But the best of the mining towns have capital growth averages double those growth rates. Both Moranbah and Dysart, coal-mining towns in Queensland, have recorded growth in their median house prices averaging more than 30% a year. So too has Newman, deep in the Pilbara region of Western Australia. The median price for Cloncurry in western Queensland rose 60% in the past 12 months.

But the lure of the mining towns doesn’t end there. They also offer the highest rental yields in the nation. Many of them have double-digit rental returns. With the current surge in resources projects, particularly in Western Australia and Queensland, some mining towns can provide initial returns above 15%.

But it’s never plain sailing with mining towns. They lack diversity, so their economic life is a roller coaster. Some also service the surrounding farming economy, but the high levels of prices and rents are based on demand created by the resources sector.

This makes these locations highly vulnerable to downturns in the mining economy. When the global financial crisis struck in 2008, global demand for Australian resources fell. Miners downsized and in some cases shut down mining operations.

In coal-dependent towns like Dysart and Moura in Queensland, residential vacancies rapidly rose from near-zero to double digits. Gladstone, which has had four years of strong growth in house prices, had a 10% decrease in prices in 2009.

The small WA communities of Ravensthorpe and Hopetoun were devastated when BHP Billiton shut down a $2 billion nickel mine that had been completed only months earlier – 1,800 people lost their jobs and property values fell. Hopetoun’s price performance since then has been a decline averaging 6% per year.

More recently, we have seen mining companies refusing to rent properties in Moranbah over concerns about the high levels of house rents and upheaval in nearby Dysart followed the closure of the Norwich Park mine. Neither of these events is terminal to the towns’ investment prospects, but they demonstrate how uncertain property ownership can be in mining towns.

Ultimately, an individual’s attitude to investing in mining towns, or not, depends on their objectives, risk profile and experience as an investor.

It’s important for investors to understand their goals and to have a strategy for achieving them (it’s surprising how many don’t). Equally important is understanding their attitude to risk. If they prioritise safety and low risk, mining towns are not for them.

For anyone starting out as an investor, mining towns are not a good option. They may provide big gains short term, but ultimately values may decrease sharply if a downturn occurs, such as the one that followed the onset of the GFC in 2008.

On the other hand, experienced investors with substantial property portfolios may be happy to accept those risks within the context of a portfolio that has assets in safer locations.

Generally, investors wishing to safely exploit the rise of the resources sector should look at buying in regional centres that benefit from the mining upturn but are not dependent on it.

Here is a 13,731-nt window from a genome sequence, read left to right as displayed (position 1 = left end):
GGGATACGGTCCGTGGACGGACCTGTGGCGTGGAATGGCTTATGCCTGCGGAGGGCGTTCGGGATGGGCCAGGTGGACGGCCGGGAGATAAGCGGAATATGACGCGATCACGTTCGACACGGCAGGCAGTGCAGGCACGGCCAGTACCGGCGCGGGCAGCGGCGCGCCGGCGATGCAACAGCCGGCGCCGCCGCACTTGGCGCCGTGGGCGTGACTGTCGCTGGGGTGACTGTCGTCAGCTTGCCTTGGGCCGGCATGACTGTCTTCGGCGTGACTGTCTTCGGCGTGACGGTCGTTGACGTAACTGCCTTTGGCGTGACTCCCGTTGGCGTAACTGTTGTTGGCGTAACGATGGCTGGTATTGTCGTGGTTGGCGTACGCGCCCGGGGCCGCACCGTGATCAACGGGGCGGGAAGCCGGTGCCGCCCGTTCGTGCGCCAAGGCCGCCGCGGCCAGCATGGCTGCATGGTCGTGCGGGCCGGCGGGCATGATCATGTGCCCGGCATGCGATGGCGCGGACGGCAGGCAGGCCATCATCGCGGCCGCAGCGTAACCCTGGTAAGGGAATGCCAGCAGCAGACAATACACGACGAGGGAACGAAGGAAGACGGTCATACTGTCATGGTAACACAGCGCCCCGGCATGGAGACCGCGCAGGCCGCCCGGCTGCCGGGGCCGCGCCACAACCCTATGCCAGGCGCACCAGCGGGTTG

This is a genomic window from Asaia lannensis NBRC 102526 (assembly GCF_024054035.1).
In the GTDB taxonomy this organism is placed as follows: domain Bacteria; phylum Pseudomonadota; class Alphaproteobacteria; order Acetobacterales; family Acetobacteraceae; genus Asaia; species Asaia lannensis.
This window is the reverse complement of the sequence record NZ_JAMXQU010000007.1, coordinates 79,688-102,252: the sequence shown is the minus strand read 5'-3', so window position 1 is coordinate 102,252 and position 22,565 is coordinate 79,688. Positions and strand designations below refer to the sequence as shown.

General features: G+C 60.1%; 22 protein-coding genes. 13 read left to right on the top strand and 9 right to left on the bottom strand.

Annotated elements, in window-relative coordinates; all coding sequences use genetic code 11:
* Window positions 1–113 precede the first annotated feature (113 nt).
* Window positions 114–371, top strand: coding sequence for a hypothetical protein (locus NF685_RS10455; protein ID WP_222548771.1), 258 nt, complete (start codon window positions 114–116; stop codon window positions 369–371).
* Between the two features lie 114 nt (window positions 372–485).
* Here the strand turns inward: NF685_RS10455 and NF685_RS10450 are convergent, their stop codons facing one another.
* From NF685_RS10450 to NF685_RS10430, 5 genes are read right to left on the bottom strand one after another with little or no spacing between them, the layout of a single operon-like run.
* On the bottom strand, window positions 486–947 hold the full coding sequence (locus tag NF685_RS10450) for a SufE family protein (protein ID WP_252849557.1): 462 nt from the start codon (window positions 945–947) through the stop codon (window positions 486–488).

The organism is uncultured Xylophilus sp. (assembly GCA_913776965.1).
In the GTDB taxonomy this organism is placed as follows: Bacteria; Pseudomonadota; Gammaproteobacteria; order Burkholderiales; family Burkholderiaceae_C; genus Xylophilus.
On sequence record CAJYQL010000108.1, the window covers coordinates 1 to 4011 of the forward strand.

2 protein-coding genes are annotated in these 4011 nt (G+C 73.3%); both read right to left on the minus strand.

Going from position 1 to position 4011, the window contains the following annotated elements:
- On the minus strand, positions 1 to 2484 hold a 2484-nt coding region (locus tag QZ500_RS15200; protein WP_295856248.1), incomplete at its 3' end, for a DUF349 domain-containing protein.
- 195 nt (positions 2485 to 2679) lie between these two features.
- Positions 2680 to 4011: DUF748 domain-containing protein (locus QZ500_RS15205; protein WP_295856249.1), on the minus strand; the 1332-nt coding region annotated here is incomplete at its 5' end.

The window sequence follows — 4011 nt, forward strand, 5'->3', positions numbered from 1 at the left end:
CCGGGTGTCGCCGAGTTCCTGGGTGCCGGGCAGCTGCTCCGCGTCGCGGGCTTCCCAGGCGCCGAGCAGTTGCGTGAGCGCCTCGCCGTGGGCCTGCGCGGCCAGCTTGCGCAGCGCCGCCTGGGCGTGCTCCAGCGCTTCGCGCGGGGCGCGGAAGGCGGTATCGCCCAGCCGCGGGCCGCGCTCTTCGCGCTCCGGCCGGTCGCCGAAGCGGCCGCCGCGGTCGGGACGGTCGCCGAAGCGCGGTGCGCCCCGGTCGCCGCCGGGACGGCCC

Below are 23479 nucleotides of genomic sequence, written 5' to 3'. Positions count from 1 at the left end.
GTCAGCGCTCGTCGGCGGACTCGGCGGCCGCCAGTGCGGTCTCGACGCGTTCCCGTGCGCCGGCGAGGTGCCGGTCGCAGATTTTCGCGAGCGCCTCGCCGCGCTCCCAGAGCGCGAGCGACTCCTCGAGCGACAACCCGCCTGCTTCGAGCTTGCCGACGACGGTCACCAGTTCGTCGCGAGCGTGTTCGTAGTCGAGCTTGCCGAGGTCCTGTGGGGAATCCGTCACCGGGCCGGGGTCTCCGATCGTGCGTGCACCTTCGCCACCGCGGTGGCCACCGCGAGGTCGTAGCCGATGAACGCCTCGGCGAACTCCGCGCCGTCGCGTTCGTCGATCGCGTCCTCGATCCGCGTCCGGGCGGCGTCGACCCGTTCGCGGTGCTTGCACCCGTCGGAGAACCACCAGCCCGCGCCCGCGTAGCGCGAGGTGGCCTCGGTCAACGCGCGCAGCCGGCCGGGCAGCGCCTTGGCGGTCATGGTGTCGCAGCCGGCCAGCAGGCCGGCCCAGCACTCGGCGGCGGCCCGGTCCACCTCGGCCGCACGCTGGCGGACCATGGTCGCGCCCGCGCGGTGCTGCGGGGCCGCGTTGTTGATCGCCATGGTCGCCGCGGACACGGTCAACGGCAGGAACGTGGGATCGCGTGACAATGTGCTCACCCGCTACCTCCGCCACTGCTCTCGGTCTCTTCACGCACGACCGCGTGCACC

Regional cities and towns such as Toowoomba and Mackay in Queensland, Geraldton in Western Australia, and Muswellbrook in New South Wales have diverse economies but also prosper when the mining sector is rising. These are safer options than mining towns.

Terry Ryder is the founder of hotspotting.com.au and can be followed on Twitter.

Buying can be cheaper than renting in mining towns

DESPITE an overall downturn in property prices, Moranbah and Dysart remain two of the top five suburbs in regional Queensland where buying a house is cheaper than renting.

Moranbah topped the list, followed by Blackwater in Fitzroy, Dysart, Miles on the Darling Downs and Kunda Park on the Sunshine Coast.

In August, the Daily Mercury reported that the median weekly rent for a house in Moranbah was $1900.

That price has since dropped to $1500, according to a report by RP Data.

The median weekly rent for a house in Dysart was $1400 in August and this price has also fallen – to $980.

In Australia, Queensland has the highest number of suburbs and towns where it’s cheaper to buy than rent – greater Brisbane accounts for 42 suburbs while the remaining 105 can be found in the regional areas of the state.

Based on principal and interest payments on a variable mortgage rate, the difference between buying and renting a house in Moranbah could save you $2859 a month, and $1253 in Dysart.

But they weren’t the only suburbs in the region where buying could be cheaper than renting.

Buying a unit at the Mackay Harbour could save you $565 a month compared to renting, while buying a unit in Blacks Beach could save you $413.

You could also save $309 on a house in Ooralea and $298 on a unit in East Mackay. Buying a house at Bakers Creek could save you $280 and buying a unit in Eimeo could save you $166.

According to RP Data national research director Tim Lawless, the Australian housing market experienced one of its toughest years during 2011 and the early months of 2012.

“In some suburbs it (buying) may actually be cheaper than renting, especially where we are seeing evidence of tight rental markets resulting in rental increases and lower home values,” Mr Lawless said.

Mine town property still stars

MINING towns still dominate property values with staggering growth of up to 4000 per cent within 10 years.

Queensland’s dusty mining towns of Dysart and Moranbah are among the nation’s top performers for growth in house prices, with medians rising a monster 3992 per cent and 1919 per cent between 2002 and 2012.